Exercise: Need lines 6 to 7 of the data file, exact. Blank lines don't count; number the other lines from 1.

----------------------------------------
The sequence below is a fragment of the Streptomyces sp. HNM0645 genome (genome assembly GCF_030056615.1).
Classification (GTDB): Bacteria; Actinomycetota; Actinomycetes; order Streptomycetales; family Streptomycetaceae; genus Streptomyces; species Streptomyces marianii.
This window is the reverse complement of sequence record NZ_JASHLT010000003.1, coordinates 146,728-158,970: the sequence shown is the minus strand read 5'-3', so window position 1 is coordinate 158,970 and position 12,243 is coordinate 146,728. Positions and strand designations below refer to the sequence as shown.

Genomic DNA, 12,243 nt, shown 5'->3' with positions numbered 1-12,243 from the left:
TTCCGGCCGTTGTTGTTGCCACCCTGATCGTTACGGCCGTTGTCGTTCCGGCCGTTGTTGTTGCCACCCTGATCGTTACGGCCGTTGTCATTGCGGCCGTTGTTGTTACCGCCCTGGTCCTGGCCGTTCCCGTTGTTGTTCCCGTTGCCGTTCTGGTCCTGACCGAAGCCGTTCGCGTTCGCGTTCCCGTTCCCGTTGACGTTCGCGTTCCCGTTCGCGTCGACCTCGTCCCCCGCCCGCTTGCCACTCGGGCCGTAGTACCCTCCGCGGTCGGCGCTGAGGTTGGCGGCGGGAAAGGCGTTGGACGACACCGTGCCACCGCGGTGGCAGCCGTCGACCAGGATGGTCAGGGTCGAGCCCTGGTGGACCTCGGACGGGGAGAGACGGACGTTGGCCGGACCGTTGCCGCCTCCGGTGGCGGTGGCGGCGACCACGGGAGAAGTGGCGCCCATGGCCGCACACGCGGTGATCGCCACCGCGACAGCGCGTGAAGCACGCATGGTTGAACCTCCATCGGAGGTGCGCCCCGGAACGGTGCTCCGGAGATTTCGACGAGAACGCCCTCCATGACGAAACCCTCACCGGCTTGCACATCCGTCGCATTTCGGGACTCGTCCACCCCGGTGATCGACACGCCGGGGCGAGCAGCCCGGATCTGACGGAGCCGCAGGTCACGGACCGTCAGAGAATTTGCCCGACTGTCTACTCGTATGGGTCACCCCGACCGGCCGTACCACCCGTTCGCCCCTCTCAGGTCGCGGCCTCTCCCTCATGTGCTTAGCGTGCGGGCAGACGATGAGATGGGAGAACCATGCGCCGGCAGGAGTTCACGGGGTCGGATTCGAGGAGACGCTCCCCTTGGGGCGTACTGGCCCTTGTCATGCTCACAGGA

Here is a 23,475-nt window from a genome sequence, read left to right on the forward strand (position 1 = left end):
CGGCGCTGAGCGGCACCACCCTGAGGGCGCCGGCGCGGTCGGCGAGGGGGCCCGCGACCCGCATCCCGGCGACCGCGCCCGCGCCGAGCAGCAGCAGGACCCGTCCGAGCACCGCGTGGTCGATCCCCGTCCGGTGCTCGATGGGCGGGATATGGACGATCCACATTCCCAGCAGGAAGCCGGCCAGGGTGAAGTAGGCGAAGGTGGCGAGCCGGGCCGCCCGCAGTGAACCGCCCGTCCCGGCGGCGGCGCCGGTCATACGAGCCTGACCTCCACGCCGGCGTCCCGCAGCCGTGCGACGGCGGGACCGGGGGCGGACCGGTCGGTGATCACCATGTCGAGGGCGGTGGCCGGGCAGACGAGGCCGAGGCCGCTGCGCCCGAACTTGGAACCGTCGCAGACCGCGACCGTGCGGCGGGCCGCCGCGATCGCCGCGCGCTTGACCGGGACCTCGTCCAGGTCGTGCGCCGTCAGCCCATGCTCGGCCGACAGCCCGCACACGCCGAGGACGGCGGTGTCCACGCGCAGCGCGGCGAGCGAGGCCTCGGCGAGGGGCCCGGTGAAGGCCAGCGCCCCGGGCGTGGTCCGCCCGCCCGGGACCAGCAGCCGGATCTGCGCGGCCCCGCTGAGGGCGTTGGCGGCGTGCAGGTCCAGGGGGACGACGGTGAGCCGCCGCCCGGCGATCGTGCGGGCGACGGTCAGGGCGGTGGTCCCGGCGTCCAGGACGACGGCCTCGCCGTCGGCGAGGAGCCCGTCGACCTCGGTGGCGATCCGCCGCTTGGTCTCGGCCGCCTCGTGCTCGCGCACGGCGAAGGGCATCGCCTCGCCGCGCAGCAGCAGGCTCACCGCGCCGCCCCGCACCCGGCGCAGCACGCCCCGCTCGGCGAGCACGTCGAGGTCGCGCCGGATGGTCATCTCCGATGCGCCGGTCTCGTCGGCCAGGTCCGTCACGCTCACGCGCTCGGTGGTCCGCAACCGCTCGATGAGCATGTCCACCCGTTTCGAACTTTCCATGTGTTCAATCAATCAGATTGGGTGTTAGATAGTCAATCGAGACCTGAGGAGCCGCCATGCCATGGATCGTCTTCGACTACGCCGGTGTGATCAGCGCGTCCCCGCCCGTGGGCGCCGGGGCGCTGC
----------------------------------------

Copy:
Here is a 23,475-nt window from a genome sequence, read left to right on the forward strand (position 1 = left end):
CGGCGCTGAGCGGCACCACCCTGAGGGCGCCGGCGCGGTCGGCGAGGGGGCCCGCGACCCGCATCCCGGCGACCGCGCCCGCGCCGAGCAGCAGCAGGACCCGTCCGAGCACCGCGTGGTCGATCCCCGTCCGGTGCTCGATGGGCGGGATATGGACGATCCACATTCCCAGCAGGAAGCCGGCCAGGGTGAAGTAGGCGAAGGTGGCGAGCCGGGCCGCCCGCAGTGAACCGCCCGTCCCGGCGGCGGCGCCGGTCATACGAGCCTGACCTCCACGCCGGCGTCCCGCAGCCGTGCGACGGCGGGACCGGGGGCGGACCGGTCGGTGATCACCATGTCGAGGGCGGTGGCCGGGCAGACGAGGCCGAGGCCGCTGCGCCCGAACTTGGAACCGTCGCAGACCGCGACCGTGCGGCGGGCCGCCGCGATCGCCGCGCGCTTGACCGGGACCTCGTCCAGGTCGTGCGCCGTCAGCCCATGCTCGGCCGACAGCCCGCACACGCCGAGGACGGCGGTGTCCACGCGCAGCGCGGCGAGCGAGGCCTCGGCGAGGGGCCCGGTGAAGGCCAGCGCCCCGGGCGTGGTCCGCCCGCCCGGGACCAGCAGCCGGATCTGCGCGGCCCCGCTGAGGGCGTTGGCGGCGTGCAGGTCCAGGGGGACGACGGTGAGCCGCCGCCCGGCGATCGTGCGGGCGACGGTCAGGGCGGTGGTCCCGGCGTCCAGGACGACGGCCTCGCCGTCGGCGAGGAGCCCGTCGACCTCGGTGGCGATCCGCCGCTTGGTCTCGGCCGCCTCGTGCTCGCGCACGGCGAAGGGCATCGCCTCGCCGCGCAGCAGCAGGCTCACCGCGCCGCCCCGCACCCGGCGCAGCACGCCCCGCTCGGCGAGCACGTCGAGGTCGCGCCGGATGGTCATCTCCGATGCGCCGGTCTCGTCGGCCAGGTCCGTCACGCTCACGCGCTCGGTGGTCCGCAACCGCTCGATGAGCATGTCCACCCGTTTCGAACTTTCCATGTGTTCAATCAATCAGATTGGGTGTTAGATAGTCAATCGAGACCTGAGGAGCCGCCATGCCATGGATCGTCTTCGACTACGCCGGTGTGATCAGCGCGTCCCCGCCCGTGGGCGCCGGGGCGCTGC